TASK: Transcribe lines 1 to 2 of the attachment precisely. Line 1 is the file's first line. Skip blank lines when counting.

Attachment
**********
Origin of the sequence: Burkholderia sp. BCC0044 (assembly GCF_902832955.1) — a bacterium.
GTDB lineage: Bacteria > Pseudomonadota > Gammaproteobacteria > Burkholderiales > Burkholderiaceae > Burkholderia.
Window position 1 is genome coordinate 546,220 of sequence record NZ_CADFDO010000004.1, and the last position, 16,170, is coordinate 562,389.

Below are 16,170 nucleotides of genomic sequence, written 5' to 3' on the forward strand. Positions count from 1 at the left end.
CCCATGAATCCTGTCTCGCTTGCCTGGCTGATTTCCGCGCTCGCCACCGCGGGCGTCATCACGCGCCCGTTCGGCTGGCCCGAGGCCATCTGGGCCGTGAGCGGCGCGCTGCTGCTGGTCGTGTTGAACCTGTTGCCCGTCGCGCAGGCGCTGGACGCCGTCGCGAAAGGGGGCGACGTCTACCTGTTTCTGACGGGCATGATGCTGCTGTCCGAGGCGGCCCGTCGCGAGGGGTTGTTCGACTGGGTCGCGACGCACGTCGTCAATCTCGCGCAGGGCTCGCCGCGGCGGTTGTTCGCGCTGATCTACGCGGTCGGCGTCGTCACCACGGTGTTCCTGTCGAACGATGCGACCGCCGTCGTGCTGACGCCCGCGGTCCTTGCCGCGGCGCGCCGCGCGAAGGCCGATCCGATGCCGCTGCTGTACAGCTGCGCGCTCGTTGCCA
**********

Origin of the sequence: Burkholderia sp. BCC0044 (assembly GCF_902832955.1) — a bacterium.
GTDB lineage: Bacteria > Pseudomonadota > Gammaproteobacteria > Burkholderiales > Burkholderiaceae > Burkholderia.